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Sprawl Critic's Walking Tour of Bay City

Posted to on Sunday, September 26, 2010

Last week, both candidates for governor spoke to the Michigan Municipal League in Dearborn. They said they wanted to fix the state’s cities. A more fierce advocate for cities also spoke to the crowd. That was Jim Kunstler. Michigan Now’s Chris McCarus heard him in Dearborn and the week before in Bay City where they took a walking tour.

The Downtowns Conference was held at the DoubleTree Hotel in Bay City. Keynote speaker James Howard Kunstler walked out a couple hundred feet toward the Saginaw River. He approached five men spreading dirt around newly planted trees.

“Are you guys planting these trees according to any particular scheme or are you just planting them here and there”

“We just want to get the grass growing again. When the construction company come in they didn’t finish it up. That’s our project.”

The man spreading dirt didn’t impress Kunstler who walked a few paces and said:

“If you were in a culture where people really knew how to do this kind of thing, if they had any skill, you’d say oh, we’re gonna plant a row of trees on the esplanade so that when people walk here on a hot summer day they can walk in the shade.”

Kunstler is a leader in the tiny movement called new urbanism. He says most of the roads and buildings made after World War 2 have destroyed peoples’ lives. He continues along the riverwalk the city recently built. This fountain is ok, he says. But they built it with cheap materials that will fall apart.

“This building’s a doozy. This I guess is the planetarium that I heard so much about. What they managed to put it in is a building that is so stupifyingly intrusive and hideous. In front of it is a big red cone made of some kind of metal sheething about 4 stories high. It literally looks like a saturn rocket booster. So the architectural profession has been much more interested in mystifying the public in the last 50 years than in making them feel comfortable.”

Michigan State University did a study of Michigan metro areas in 2002. It showed Saginaw-Bay City-Midland sprawled out the fastest. Land was developed 27 times faster than the population did. The Lansing area, by contrast, grew by just 3 to 1. Kunstler is a New Yorker. He laments the shopping malls off the exits of I-75. He likes what Bay City’s lumber barons built in the late 1800’s.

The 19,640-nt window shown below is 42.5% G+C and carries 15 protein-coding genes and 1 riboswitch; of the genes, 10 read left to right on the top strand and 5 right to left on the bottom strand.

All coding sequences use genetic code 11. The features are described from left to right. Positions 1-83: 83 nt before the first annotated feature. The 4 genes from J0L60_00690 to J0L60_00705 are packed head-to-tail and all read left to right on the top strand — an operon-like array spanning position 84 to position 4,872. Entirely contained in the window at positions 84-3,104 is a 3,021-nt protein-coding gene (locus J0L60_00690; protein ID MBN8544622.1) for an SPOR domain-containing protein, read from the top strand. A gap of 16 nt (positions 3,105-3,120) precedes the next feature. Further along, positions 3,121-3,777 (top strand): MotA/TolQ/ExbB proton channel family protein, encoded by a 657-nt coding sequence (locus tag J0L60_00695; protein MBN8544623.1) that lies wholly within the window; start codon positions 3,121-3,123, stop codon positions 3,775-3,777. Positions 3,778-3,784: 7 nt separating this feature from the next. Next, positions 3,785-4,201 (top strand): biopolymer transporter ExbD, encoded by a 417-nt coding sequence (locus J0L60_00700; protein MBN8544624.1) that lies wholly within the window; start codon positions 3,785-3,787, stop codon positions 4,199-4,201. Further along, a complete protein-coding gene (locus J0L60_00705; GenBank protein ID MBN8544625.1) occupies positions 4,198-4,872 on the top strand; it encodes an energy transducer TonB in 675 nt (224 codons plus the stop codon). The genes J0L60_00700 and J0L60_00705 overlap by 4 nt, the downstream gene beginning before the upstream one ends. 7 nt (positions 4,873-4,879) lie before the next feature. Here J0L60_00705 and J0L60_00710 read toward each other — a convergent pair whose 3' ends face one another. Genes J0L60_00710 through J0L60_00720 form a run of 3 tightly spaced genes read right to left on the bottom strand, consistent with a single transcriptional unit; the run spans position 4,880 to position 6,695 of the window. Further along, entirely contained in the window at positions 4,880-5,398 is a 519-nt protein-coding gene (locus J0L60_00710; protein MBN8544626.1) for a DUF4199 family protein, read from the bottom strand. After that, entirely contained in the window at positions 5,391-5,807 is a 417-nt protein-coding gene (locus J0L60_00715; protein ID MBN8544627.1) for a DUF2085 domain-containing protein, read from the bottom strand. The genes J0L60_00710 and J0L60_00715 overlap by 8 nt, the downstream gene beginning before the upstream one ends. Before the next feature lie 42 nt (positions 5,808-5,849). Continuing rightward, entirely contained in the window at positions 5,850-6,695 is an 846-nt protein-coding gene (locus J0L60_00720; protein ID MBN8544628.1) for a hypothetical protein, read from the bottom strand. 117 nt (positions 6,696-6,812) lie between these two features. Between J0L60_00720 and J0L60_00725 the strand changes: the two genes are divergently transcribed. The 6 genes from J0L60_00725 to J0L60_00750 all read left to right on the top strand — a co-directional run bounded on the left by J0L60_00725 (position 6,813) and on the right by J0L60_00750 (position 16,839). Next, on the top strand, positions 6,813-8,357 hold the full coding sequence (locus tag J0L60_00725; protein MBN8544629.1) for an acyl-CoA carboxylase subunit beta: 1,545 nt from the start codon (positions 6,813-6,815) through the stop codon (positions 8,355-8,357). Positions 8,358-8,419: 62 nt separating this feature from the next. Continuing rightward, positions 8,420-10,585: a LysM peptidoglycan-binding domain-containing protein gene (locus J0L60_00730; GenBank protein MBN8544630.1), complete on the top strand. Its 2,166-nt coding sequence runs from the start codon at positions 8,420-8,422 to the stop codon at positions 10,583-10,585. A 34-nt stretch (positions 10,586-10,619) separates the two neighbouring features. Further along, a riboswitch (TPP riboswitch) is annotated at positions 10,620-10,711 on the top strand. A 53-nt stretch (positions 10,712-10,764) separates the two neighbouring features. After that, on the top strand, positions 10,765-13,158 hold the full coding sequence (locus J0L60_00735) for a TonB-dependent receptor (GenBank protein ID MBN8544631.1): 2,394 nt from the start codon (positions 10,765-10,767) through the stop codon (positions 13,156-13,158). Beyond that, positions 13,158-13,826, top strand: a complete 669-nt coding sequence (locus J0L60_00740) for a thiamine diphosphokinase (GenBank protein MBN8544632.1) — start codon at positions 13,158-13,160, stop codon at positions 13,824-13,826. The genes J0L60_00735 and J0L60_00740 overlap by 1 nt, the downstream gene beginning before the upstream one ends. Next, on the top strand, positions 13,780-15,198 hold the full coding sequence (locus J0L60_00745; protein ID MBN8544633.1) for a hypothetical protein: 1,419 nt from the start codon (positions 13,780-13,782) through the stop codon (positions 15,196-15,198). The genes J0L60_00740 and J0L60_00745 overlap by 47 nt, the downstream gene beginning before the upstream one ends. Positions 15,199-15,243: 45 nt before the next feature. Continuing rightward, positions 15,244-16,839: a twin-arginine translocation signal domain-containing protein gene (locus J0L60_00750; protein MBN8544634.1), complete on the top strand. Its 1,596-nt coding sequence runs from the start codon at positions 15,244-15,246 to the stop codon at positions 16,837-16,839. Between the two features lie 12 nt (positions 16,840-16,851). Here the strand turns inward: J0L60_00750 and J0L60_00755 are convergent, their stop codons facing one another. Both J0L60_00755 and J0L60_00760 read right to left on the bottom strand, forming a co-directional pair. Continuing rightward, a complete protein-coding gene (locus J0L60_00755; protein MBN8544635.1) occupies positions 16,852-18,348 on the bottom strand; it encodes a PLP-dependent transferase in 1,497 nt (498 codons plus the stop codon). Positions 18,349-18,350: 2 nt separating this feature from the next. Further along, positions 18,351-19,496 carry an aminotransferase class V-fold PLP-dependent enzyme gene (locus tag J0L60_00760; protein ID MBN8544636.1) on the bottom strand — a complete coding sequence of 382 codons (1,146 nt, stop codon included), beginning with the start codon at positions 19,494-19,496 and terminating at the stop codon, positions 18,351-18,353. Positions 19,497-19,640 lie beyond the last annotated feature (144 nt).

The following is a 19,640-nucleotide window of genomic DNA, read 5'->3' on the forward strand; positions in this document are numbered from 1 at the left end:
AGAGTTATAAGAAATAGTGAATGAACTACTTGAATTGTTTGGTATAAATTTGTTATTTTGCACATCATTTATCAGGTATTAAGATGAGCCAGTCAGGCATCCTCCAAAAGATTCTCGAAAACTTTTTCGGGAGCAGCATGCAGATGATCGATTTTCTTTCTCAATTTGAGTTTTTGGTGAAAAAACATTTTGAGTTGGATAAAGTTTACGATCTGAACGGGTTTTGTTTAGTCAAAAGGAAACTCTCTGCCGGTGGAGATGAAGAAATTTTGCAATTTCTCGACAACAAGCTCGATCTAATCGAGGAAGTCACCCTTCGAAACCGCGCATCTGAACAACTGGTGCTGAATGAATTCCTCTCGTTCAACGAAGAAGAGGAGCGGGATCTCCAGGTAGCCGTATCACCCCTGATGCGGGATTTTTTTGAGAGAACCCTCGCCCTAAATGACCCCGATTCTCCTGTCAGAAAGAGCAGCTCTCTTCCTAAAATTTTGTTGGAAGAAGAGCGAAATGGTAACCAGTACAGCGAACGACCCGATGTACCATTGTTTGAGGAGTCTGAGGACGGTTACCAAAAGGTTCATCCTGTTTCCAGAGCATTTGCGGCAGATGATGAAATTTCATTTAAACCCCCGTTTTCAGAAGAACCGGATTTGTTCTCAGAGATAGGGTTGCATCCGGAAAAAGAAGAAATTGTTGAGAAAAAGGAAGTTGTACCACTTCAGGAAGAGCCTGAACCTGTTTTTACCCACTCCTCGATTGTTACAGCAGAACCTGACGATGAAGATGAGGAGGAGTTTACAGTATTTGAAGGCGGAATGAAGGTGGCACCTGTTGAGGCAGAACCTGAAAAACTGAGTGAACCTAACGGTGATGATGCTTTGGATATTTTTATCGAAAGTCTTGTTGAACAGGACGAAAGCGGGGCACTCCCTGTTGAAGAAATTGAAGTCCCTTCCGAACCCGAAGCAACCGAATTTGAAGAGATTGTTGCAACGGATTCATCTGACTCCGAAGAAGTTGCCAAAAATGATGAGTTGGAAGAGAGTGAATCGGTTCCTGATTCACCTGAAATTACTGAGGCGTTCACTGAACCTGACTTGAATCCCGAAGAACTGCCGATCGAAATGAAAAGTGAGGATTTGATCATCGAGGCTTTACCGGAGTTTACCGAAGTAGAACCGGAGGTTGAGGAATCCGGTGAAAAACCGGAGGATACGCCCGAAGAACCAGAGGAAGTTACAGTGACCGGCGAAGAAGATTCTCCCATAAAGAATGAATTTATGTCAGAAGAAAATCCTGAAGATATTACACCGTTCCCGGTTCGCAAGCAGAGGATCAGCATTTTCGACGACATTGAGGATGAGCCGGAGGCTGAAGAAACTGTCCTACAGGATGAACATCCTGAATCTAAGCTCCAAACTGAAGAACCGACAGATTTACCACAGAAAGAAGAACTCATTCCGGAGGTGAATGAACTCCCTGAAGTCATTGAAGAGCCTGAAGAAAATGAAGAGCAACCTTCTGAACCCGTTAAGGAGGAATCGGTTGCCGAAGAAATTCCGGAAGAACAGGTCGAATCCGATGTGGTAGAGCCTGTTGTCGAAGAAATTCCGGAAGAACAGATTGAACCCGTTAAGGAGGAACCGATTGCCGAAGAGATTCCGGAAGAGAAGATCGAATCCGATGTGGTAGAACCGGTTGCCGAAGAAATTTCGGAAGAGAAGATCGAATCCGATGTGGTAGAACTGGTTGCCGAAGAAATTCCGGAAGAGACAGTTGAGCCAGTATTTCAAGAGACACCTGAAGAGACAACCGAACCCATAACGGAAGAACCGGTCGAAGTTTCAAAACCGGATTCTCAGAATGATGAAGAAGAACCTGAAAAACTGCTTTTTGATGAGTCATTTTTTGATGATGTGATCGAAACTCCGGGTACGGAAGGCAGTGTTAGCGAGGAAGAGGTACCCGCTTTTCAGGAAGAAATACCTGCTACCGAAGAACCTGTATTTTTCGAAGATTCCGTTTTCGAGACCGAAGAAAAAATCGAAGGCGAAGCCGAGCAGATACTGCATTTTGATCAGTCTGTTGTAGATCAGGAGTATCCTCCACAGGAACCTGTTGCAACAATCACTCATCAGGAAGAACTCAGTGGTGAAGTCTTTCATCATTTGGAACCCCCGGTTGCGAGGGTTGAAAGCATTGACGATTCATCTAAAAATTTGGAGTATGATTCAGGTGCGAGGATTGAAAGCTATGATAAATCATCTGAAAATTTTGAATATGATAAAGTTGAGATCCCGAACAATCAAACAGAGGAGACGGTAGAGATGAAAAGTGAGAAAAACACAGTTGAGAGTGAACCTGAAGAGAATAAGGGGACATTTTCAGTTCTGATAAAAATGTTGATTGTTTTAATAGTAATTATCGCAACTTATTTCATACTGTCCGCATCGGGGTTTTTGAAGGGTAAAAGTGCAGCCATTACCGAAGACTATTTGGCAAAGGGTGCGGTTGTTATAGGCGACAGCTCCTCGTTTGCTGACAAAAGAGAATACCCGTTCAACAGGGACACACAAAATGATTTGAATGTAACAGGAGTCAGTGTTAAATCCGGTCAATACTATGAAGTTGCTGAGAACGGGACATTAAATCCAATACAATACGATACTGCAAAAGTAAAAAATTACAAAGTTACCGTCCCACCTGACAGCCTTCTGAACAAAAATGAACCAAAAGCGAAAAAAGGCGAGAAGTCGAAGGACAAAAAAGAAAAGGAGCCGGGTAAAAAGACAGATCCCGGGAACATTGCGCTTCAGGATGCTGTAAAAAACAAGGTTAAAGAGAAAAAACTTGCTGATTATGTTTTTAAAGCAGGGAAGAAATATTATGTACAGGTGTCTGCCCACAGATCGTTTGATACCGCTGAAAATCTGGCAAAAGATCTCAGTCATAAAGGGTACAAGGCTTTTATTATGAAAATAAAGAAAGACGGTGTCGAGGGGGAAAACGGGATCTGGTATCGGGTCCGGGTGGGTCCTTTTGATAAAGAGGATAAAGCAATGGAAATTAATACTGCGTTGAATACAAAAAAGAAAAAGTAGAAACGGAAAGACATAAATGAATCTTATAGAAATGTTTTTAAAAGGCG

“Here’s an interesting thing. We’ve got one intact block of urban fabric of buildings that are between 2 and 4 stories. And the one in the center, the windows have been covered up. There’s a weird mural on the facie above the storefronts. No idea what it is but next to it are three traditional buildings that retain their original ornaments and proportions. You can see how graceful the buildings and their elements are. These beautiful swags and ornaments and palasters in that bay window with that little copper roof on it and the little moldings that produce shadows to give form to the outside of the building. These are things that we understood how to do before the second world war that we just abandoned.”

McCarus interrupts.

“One second. Sir do you know where the old train station is that was recently redone? It’s over here about two blocks. Down the corner to the left and you’ll find it.”

The two men walk and enter the restored train station. However, it’s in the middle of a parking lot. The train tracks are gone. Kunstler says:

“This is a map of the Pere Marquette railway which was apparently a very important railway system through Michigan. You can see that it was not very difficult for people to take a train from Saginaw, Detroit or Flint or Traverse City and be in Chicago in a few hours. You can’t do that anymore.”

They walk back outside. They get to a stop light and have to raise their voices over a motorcycle’s exhaust pipes.

McCarus says:

“We’re at the corner of Washington and Center Street in downtown Bay City.”

“And Washington seems to be their main street,” Kunstler says.

“Is this worth revitalizing?” McCarus asks.

“Oh yeah. It’s worth revitalizing,” Kunstler says. “Michigan has certain virtues of geography. It’s surrounded by this great inland sea of fresh water. It has a lot of scenic value. It used to have a lot of really beautiful towns but like so many places in the Midwest they mostly committed suicide in order to accommodate cars to the max.”

James Howard Kunstler is best known for his book ‘Geography of Nowhere.’ His latest is ‘The Witch of Hebron.’

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